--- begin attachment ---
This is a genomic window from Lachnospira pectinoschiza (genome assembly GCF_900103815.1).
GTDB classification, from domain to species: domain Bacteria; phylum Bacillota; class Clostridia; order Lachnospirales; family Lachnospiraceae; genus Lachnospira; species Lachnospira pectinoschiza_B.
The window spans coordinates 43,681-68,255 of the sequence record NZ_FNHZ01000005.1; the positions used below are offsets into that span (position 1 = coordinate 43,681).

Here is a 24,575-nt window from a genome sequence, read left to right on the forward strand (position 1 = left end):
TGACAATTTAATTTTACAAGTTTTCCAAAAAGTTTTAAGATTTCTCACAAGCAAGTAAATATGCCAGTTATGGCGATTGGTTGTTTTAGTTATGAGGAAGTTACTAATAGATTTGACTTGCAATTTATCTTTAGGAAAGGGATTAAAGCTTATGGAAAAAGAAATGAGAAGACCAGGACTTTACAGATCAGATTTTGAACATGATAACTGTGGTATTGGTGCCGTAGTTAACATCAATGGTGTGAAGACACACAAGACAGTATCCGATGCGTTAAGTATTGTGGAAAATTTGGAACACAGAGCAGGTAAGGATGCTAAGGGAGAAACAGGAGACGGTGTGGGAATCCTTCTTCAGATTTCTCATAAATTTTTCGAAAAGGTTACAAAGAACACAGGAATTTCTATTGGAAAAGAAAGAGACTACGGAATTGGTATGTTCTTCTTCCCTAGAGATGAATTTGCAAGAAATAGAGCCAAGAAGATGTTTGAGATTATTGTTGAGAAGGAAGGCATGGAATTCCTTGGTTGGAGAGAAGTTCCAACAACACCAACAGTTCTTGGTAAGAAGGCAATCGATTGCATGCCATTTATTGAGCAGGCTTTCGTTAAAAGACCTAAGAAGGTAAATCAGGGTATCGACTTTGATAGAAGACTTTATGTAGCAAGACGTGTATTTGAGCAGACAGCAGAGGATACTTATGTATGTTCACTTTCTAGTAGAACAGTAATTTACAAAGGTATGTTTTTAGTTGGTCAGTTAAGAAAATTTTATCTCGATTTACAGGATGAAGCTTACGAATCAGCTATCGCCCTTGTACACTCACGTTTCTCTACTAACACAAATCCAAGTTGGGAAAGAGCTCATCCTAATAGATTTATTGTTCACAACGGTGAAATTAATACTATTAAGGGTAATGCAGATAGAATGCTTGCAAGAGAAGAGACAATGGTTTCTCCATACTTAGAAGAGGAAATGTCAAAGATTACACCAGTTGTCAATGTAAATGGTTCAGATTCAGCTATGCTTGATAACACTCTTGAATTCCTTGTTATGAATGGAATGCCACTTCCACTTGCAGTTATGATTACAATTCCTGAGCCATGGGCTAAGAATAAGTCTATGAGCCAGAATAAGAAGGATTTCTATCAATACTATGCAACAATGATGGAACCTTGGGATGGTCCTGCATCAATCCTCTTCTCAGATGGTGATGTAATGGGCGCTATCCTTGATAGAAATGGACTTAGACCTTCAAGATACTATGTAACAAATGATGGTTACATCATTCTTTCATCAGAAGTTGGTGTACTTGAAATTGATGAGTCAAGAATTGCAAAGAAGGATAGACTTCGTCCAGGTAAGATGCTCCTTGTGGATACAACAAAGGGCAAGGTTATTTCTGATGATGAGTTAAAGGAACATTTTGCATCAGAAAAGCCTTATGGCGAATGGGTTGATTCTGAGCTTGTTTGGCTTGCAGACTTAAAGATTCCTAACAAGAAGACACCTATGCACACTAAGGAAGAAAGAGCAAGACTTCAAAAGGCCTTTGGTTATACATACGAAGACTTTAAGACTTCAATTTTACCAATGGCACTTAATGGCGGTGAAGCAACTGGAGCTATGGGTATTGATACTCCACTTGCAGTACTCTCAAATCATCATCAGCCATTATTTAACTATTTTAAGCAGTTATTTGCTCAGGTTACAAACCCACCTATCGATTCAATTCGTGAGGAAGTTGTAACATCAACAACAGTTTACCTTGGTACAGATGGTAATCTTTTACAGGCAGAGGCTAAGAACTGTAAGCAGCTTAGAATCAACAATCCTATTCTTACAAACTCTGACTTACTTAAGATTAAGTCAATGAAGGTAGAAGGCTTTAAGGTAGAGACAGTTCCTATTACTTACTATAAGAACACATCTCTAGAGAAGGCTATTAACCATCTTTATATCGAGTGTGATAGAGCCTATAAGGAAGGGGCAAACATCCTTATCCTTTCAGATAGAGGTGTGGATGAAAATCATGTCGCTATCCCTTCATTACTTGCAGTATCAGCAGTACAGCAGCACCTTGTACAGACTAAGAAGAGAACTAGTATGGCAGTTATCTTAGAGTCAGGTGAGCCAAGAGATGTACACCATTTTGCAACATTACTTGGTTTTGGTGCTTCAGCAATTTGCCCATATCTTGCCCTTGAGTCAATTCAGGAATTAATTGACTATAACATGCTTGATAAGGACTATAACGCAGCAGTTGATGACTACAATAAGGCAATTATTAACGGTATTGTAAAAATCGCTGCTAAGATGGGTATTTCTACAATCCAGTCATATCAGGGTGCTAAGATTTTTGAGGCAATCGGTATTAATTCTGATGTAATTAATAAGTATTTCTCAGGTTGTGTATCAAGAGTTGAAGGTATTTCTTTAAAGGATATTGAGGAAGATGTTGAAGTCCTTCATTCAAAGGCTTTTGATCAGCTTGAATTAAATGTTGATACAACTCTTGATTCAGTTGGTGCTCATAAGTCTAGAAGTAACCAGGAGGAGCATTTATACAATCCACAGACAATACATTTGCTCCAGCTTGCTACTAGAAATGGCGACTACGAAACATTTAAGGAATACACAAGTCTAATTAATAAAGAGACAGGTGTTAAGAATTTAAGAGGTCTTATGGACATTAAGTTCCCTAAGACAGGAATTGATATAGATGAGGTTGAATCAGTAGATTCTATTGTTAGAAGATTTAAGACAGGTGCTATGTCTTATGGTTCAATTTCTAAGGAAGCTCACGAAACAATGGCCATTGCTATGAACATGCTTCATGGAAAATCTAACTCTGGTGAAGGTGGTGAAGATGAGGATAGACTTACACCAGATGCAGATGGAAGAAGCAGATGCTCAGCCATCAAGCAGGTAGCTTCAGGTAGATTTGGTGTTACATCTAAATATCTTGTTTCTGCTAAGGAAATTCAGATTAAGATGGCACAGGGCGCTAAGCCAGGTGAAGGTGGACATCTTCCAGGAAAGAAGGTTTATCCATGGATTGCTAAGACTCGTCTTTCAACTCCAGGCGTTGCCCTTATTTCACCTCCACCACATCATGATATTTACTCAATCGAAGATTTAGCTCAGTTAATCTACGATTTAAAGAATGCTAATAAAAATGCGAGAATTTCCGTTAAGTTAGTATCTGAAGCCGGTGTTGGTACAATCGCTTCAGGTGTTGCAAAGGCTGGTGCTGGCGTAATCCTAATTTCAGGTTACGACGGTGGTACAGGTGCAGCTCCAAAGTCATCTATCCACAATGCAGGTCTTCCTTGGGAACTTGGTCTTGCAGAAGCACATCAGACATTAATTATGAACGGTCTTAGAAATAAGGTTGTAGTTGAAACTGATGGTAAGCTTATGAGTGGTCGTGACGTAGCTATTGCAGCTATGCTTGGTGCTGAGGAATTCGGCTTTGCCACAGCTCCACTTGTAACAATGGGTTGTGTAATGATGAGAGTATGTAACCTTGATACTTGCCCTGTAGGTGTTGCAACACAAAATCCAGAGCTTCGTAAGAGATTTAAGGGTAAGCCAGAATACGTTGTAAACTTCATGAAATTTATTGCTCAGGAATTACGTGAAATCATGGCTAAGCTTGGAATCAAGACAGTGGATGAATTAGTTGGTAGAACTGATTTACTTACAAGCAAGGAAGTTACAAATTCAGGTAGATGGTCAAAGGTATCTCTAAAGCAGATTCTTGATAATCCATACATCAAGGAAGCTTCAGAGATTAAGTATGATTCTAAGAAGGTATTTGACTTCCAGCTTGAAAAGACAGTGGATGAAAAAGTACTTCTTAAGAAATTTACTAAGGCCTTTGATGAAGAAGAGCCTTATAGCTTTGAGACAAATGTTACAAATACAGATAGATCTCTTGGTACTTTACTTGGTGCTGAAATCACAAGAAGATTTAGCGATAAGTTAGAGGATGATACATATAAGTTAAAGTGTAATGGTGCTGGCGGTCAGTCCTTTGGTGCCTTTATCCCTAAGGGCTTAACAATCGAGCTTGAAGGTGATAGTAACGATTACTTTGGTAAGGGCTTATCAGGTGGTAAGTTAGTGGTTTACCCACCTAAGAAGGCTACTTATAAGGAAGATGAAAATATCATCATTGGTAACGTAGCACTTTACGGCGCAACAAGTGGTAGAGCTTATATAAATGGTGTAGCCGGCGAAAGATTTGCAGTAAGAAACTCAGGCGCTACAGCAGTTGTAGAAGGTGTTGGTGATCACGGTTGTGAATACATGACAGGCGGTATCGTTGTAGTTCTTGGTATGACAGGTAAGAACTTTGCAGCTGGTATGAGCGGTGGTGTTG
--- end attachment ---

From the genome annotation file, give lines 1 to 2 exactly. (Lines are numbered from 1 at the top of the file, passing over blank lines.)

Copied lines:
This is a genomic window from Lachnospira pectinoschiza (genome assembly GCF_900103815.1).
GTDB classification, from domain to species: domain Bacteria; phylum Bacillota; class Clostridia; order Lachnospirales; family Lachnospiraceae; genus Lachnospira; species Lachnospira pectinoschiza_B.